26. Kevin R. Tipple, “Burning Questions”
27. Paul Lees-Haley, “The Good Wife”
28. Debra H. Goldstein, “Violet Eyes”
29. B.V. Lawson, “Wrong Side of the Bed”
30. Craig Faustus Buck, “Heavy Debt”
31. Warren Bull, “Company Policy”
My part in this comes up May 21 with a tale called “The Winning,” originally published in the print-only OVER MY DEAD BODY for Spring 1994, but presented here as reprinted in ezine A TWIST OF NOIR, December 9 2008 (see also below, June 11, May 6 2014; February 18 2012), a psychological horror flash piece of sorts of how a winner may yet become a loser. For this and others, the earliest in descending order by date, the later ones in the course of time, one can find the SMFS blog by pressing here (whereupon click on “Int’l Short Story Month” on the left, then scroll down the middle to the date/story of choice).
Also Jay Hartman of Untreed Reads Publishing has announced a 50 cent sale for stand-alone short story chapbooks for May, including my titles PEDS, I’M DREAMING OF A. . . ., and VANITAS, as well as a discounted price on the New Years Eve Horror anthology YEARS END, all four of which can be reached by pressing any of the first three books’ pictures in the center column. Some of these discounts are also available from DriveThruFiction for which (along with a few other publishers’ titles/stories by me — and even two or three that are not!), one may press here.
Untreed Reads Publishing has announced a special 40% off sale on CyberMonday, November 30th. The sale will include all titles in all formats, including my own chapbooks, the near-future dystopic novelette PEDS, Christmas horror I’M DREAMING OF A. . . ., steampunk mystery VANITAS (originally published in ALFRED HITCHCOCK’S MYSTERY MAGAZINE), and the Untreed Reads New Year’s anthology YEAR’S END: 14 TALES OF HOLIDAY HORROR featuring my lead story “Appointment in Time.” All current promotions for the month of November will be suspended that day only and replaced by the CyberMonday sale.
To take advantage, one can click any of the three titles pictured in the center column or, for any or all four, press here to check out my author page in the Untreed Reads Store — but only on Monday! All titles then should reflect their regular prices as well as sale prices.
This is from 10BADHABITS.COM courtesy of Robert Dunbar via Literary Darkness on Facebook. In the words of its author, Justin Howe: “Here are twelve weird books to get you through the year until next Halloween. They’re not all horror, but they’re all certainly weird. And if they’re not enough for you, you can always dip into the weird world of old whaling ship logs to hold you over.” For the whaling ship logs he provides a link, and they may be interesting in themselves (cf. sample page provided here); for the twelve weird books I can’t really say because I don’t believe I’ve read any myself, although there are several I think I’ll look into. The title is “A Year of the Weird: 12 Weird Books,” and to see for yourself one need only press here.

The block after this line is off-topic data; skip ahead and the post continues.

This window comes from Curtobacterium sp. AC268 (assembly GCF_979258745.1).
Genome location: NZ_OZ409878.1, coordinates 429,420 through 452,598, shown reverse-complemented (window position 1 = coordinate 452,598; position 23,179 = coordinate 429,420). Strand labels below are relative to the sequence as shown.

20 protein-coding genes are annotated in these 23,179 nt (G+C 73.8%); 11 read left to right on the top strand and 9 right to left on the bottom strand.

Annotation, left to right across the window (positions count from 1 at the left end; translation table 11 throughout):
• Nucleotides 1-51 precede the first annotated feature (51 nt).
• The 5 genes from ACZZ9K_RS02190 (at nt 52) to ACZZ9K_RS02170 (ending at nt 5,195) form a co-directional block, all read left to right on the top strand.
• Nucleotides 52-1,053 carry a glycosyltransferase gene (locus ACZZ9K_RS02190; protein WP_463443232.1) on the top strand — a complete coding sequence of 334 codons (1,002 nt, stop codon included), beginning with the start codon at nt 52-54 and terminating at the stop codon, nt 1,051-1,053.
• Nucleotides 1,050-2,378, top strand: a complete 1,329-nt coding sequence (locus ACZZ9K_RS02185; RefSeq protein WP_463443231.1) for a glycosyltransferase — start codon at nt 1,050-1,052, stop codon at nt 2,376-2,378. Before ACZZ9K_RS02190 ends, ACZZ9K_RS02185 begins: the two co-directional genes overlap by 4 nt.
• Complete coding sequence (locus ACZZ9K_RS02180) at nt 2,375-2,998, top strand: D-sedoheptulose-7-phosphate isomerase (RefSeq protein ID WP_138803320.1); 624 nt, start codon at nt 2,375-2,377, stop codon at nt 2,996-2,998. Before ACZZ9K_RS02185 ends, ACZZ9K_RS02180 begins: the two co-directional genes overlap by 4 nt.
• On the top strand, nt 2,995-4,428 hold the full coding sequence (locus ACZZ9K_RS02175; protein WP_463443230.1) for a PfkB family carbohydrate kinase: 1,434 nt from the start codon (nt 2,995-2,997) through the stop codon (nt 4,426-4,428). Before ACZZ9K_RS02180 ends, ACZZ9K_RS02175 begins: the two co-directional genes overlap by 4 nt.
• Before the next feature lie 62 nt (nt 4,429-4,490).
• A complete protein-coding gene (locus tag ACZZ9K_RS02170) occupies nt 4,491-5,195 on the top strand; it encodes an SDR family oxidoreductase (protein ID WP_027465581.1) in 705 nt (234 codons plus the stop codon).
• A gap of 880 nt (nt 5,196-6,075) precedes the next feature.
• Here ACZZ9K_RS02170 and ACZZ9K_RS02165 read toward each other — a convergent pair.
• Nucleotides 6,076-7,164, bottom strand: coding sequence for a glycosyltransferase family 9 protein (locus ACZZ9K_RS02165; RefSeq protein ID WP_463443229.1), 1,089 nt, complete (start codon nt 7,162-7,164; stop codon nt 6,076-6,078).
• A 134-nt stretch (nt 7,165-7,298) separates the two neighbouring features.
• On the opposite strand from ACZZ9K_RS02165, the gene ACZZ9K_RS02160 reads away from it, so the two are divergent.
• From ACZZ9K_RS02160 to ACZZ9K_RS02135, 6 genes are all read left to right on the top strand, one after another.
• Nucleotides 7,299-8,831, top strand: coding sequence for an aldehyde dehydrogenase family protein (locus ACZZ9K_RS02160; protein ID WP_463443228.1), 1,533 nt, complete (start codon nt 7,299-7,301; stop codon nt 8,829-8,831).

Yes, yet another list (cf. April 30, 28 just below), but this one seemed to me particularly interesting, especially in that the two final entries never had really struck me that way — but, yes, it makes sense. The list: from Tony Puryear courtesy of TOR.COM, “Five Books About Magical Realism,” and findable here.
More about movies — and good news, too, for Friday the 13th. But let us go back to August last year and the call for submissions, this time from a tip-off via the Short Mystery Fiction Society: “BlackWyrm Publishing is opening several positions in its spring short fiction anthology for general submissions. . . . The collection, tentatively titled REEL DARK: TWISTED FANTASIES PROJECTED ON THE FLICKERING PAGE, focuses on the infection of (prose-fiction or poetic) worlds by movies. We want innovative approaches: if you think endless references to films or characters stepping into or off of the screen is innovative, reconsider submitting. Although the anthology as a whole will be dark in tone, it will speak to a range of audiences interested in horror, science-fiction, fantasy, mystery/suspense, and/or romance (particularly paranormal).” And what should I have but a tale of “Marcie and Her Sisters,” perhaps over-influenced (and one might add horribly unreliable narrators) by a surfeit of zombie movies when they/she were younger, and how they decided that they would get married.
I’m not sure what to think about “Marcie” myself, although it was a pleasure to write. I’m usually too close to my stories to be an unbiased judge. But what counts is the word that came back today from Editor (with Pamela Turner) L. Andrew Cooper: “The editorial team for BlackWyrm Publishing’s upcoming anthology REEL DARK: TWISTED FANTASIES PROJECTED ON THE FLICKERING PAGE loved your story ‘Marcie and Her Sisters.’” It went on to details about payment (in this case at an HWA-defined professional rate) plus plans to have the book out in time for World Horror Convention this spring in May. Was I “still interested in being part of the collection. . . ?”
The answer is yes, and hats off to a “lucky” Friday the 13th!